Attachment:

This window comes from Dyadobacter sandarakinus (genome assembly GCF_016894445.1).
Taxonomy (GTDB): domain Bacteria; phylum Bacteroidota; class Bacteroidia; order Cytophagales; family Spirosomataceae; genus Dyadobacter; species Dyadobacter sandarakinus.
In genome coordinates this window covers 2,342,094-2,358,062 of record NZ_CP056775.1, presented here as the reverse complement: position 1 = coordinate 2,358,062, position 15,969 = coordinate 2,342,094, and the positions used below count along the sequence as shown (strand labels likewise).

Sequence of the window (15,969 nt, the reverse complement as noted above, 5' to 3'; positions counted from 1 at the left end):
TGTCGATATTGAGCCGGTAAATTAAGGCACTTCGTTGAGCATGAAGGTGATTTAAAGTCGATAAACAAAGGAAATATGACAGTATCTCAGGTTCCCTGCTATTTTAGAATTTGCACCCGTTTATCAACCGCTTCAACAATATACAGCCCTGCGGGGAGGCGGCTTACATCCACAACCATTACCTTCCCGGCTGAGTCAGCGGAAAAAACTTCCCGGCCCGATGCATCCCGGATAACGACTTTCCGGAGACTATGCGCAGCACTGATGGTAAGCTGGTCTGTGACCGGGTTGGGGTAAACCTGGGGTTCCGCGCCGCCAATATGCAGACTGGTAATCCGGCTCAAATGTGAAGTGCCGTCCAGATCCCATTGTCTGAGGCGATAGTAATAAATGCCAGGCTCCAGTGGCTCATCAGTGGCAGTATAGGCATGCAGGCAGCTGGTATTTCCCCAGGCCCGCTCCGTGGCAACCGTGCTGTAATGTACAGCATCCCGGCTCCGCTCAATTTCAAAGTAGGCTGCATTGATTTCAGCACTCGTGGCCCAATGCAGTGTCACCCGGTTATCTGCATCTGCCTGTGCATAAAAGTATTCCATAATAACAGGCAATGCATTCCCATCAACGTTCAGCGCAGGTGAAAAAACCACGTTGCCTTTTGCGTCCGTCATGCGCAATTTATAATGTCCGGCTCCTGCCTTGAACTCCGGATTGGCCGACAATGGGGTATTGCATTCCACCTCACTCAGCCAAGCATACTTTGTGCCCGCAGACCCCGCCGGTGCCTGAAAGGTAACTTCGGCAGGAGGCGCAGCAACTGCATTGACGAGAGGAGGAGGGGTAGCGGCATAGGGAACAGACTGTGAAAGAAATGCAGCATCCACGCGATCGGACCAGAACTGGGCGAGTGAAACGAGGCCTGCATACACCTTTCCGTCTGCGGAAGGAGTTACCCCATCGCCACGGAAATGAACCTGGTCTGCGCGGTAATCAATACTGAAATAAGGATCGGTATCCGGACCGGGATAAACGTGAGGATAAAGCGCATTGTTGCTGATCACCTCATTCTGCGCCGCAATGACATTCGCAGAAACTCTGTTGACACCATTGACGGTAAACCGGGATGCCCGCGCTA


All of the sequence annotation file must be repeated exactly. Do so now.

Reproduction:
This window comes from Dyadobacter sandarakinus (genome assembly GCF_016894445.1).
Taxonomy (GTDB): domain Bacteria; phylum Bacteroidota; class Bacteroidia; order Cytophagales; family Spirosomataceae; genus Dyadobacter; species Dyadobacter sandarakinus.
In genome coordinates this window covers 2,342,094-2,358,062 of record NZ_CP056775.1, presented here as the reverse complement: position 1 = coordinate 2,358,062, position 15,969 = coordinate 2,342,094, and the positions used below count along the sequence as shown (strand labels likewise).

Sequence of the window (15,969 nt, the reverse complement as noted above, 5' to 3'; positions counted from 1 at the left end):
TGTCGATATTGAGCCGGTAAATTAAGGCACTTCGTTGAGCATGAAGGTGATTTAAAGTCGATAAACAAAGGAAATATGACAGTATCTCAGGTTCCCTGCTATTTTAGAATTTGCACCCGTTTATCAACCGCTTCAACAATATACAGCCCTGCGGGGAGGCGGCTTACATCCACAACCATTACCTTCCCGGCTGAGTCAGCGGAAAAAACTTCCCGGCCCGATGCATCCCGGATAACGACTTTCCGGAGACTATGCGCAGCACTGATGGTAAGCTGGTCTGTGACCGGGTTGGGGTAAACCTGGGGTTCCGCGCCGCCAATATGCAGACTGGTAATCCGGCTCAAATGTGAAGTGCCGTCCAGATCCCATTGTCTGAGGCGATAGTAATAAATGCCAGGCTCCAGTGGCTCATCAGTGGCAGTATAGGCATGCAGGCAGCTGGTATTTCCCCAGGCCCGCTCCGTGGCAACCGTGCTGTAATGTACAGCATCCCGGCTCCGCTCAATTTCAAAGTAGGCTGCATTGATTTCAGCACTCGTGGCCCAATGCAGTGTCACCCGGTTATCTGCATCTGCCTGTGCATAAAAGTATTCCATAATAACAGGCAATGCATTCCCATCAACGTTCAGCGCAGGTGAAAAAACCACGTTGCCTTTTGCGTCCGTCATGCGCAATTTATAATGTCCGGCTCCTGCCTTGAACTCCGGATTGGCCGACAATGGGGTATTGCATTCCACCTCACTCAGCCAAGCATACTTTGTGCCCGCAGACCCCGCCGGTGCCTGAAAGGTAACTTCGGCAGGAGGCGCAGCAACTGCATTGACGAGAGGAGGAGGGGTAGCGGCATAGGGAACAGACTGTGAAAGAAATGCAGCATCCACGCGATCGGACCAGAACTGGGCGAGTGAAACGAGGCCTGCATACACCTTTCCGTCTGCGGAAGGAGTTACCCCATCGCCACGGAAATGAACCTGGTCTGCGCGGTAATCAATACTGAAATAAGGATCGGTATCCGGACCGGGATAAACGTGAGGATAAAGCGCATTGTTGCTGATCACCTCATTCTGCGCCGCAATGACATTCGCAGAAACTCTGTTGACACCATTGACGGTAAACCGGGATGCCCGCGCTA